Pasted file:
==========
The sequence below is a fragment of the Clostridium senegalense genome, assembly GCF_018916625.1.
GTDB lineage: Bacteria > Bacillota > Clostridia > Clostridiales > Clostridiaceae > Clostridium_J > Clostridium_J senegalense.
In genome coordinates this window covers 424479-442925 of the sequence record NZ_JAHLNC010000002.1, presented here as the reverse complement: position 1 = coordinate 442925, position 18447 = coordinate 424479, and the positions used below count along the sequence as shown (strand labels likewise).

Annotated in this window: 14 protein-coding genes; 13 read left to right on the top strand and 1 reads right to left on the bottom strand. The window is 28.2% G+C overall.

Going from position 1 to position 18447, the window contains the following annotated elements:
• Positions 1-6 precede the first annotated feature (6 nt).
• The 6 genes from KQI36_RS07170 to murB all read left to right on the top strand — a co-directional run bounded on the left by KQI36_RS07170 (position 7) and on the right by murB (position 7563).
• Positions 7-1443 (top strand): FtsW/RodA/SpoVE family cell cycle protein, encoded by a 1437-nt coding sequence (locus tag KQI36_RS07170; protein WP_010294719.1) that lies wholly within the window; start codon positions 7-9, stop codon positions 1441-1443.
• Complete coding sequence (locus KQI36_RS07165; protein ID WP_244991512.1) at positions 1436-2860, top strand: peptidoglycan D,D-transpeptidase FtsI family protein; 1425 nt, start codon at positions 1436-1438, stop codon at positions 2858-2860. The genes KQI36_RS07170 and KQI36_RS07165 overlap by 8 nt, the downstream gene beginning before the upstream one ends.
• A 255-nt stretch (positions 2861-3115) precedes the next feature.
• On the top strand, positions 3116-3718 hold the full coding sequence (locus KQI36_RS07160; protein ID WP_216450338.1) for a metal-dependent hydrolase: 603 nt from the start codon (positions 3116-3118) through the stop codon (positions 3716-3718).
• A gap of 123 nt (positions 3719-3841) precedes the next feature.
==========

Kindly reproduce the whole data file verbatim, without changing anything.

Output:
The sequence below is a fragment of the Clostridium senegalense genome, assembly GCF_018916625.1.
GTDB lineage: Bacteria > Bacillota > Clostridia > Clostridiales > Clostridiaceae > Clostridium_J > Clostridium_J senegalense.
In genome coordinates this window covers 424479-442925 of the sequence record NZ_JAHLNC010000002.1, presented here as the reverse complement: position 1 = coordinate 442925, position 18447 = coordinate 424479, and the positions used below count along the sequence as shown (strand labels likewise).

Annotated in this window: 14 protein-coding genes; 13 read left to right on the top strand and 1 reads right to left on the bottom strand. The window is 28.2% G+C overall.

Going from position 1 to position 18447, the window contains the following annotated elements:
• Positions 1-6 precede the first annotated feature (6 nt).
• The 6 genes from KQI36_RS07170 to murB all read left to right on the top strand — a co-directional run bounded on the left by KQI36_RS07170 (position 7) and on the right by murB (position 7563).
• Positions 7-1443 (top strand): FtsW/RodA/SpoVE family cell cycle protein, encoded by a 1437-nt coding sequence (locus tag KQI36_RS07170; protein WP_010294719.1) that lies wholly within the window; start codon positions 7-9, stop codon positions 1441-1443.
• Complete coding sequence (locus KQI36_RS07165; protein ID WP_244991512.1) at positions 1436-2860, top strand: peptidoglycan D,D-transpeptidase FtsI family protein; 1425 nt, start codon at positions 1436-1438, stop codon at positions 2858-2860. The genes KQI36_RS07170 and KQI36_RS07165 overlap by 8 nt, the downstream gene beginning before the upstream one ends.
• A 255-nt stretch (positions 2861-3115) precedes the next feature.
• On the top strand, positions 3116-3718 hold the full coding sequence (locus KQI36_RS07160; protein ID WP_216450338.1) for a metal-dependent hydrolase: 603 nt from the start codon (positions 3116-3118) through the stop codon (positions 3716-3718).
• A gap of 123 nt (positions 3719-3841) precedes the next feature.